17 Agustus 2010
3 Global Hawk maritime surveillance version have been proposed for ADF as a frontline weapon in border protection (photo : USAF)
A RE-ELECTED Gillard government would lock in multi-billion-dollar defence orders.
These would include four squadrons of about 100 Joint Strike Fighters, a fleet of 12 future-generation submarines and eight anti-submarine frigates.
The $60 billion modernisation splurge, the core elements of a white paper 2030 blueprint, was reaffirmed yesterday at the formal launch of Labor's defence policy.
The Coalition also launched its defence policy.
Apart from a $21.2 million program of health support for wounded soldiers, Labor's policy contained no new spending outside measures unveiled in the May budget.
Named the Simpson Program in honour of the legendary Gallipoli Digger who rescued the wounded from under Turkish guns, it aims to protect recuperating soldiers from financial problems and provide access to housing and specialist medical services.
Since 2001, 18 Diggers have been killed in action in Afghanistan and 145 wounded.
A re-elected Gillard government would publish a new defence white paper every five years, funding its core promises by guaranteeing 3 per cent real growth in the defence budget until 2017-18.
In its next term, it would pay a $3.2bn deposit to secure a 14-plane order of US-built F-35 JSFs, the first of 100 aircraft, whose cost has risen to more than $16bn. The first squadron is not expected to be operational until 2018.
Since coming to power, federal Labor has approved $8bn in spending on defence programs as part of the white paper blueprint.
Labor would strengthen the US alliance, the cornerstone of Australia's security arrangements. Military and strategic ties across the region would be bolstered , including stepped-up security co-operation with Japan.
Both the government and Coalition want to make greater use of defence force reserves, with Labor committed to boosting the number of females in uniform.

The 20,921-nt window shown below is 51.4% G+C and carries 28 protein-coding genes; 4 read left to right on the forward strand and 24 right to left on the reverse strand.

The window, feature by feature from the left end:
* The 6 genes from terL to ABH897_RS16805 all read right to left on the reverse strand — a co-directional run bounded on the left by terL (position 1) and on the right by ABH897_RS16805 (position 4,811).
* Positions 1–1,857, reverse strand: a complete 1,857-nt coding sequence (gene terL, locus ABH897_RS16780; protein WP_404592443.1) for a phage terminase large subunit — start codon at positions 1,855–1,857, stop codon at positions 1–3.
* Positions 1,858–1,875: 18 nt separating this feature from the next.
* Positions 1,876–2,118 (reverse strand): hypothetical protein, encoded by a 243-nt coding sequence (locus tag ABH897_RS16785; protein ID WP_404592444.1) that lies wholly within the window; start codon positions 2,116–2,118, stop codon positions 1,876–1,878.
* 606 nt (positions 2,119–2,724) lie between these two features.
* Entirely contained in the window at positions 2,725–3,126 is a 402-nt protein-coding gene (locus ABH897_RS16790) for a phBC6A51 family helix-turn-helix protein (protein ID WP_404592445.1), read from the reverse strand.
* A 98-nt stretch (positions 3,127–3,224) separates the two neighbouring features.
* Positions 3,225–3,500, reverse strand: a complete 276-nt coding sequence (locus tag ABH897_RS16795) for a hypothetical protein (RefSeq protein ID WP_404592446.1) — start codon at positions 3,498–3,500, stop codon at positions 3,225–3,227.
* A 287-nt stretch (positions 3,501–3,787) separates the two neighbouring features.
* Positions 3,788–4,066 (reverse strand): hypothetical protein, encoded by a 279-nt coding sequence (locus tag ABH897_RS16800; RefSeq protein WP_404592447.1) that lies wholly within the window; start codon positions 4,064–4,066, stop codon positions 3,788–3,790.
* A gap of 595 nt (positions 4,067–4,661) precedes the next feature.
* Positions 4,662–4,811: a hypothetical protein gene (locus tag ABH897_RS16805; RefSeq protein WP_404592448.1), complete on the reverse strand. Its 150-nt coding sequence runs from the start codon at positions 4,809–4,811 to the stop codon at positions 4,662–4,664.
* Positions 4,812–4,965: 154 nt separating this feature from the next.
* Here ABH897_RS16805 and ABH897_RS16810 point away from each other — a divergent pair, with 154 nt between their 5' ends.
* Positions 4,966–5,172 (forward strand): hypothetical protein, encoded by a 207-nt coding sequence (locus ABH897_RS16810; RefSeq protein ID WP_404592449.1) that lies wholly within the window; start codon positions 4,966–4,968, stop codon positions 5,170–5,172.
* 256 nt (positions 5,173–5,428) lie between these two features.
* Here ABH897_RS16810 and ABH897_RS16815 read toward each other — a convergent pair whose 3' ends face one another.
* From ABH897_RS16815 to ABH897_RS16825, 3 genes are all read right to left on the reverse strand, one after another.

Other defence acquisitions under a Gillard government include new naval combat helicopters, more heavily armed patrol boats, self-propelled artillery, two C-130J Hercules transports and up to seven strategic unmanned aerial vehicles for maritime surveillance.
Defence cyber security will also be beefed up.
The Coalition says it will immediately buy three massive Global Hawk unmanned aerial vehicles, each with a wingspan bigger than a Boeing 737, at a cost of more than $300m.
The Global Hawks will be a Coalition government's frontline weapon in border protection.
Opposition defence spokesman David Johnston says they will be in service by 2015-16, compared with Labor's commitment to decide by the end of the decade on its purchase. But Labor disagrees.
A spokesman for Defence Minister John Faulkner said Tony Abbott's original announcement about the the Global Hawks was that they would be acquired as soon as possible.
"But the maritime version isn't available to 2015-16, and they have had to push this back," he said.
An Abbott-led government would also establish a $4m defence industry advocate to help local military suppliers and provide free health and dental services to full-time defence personnel and their families.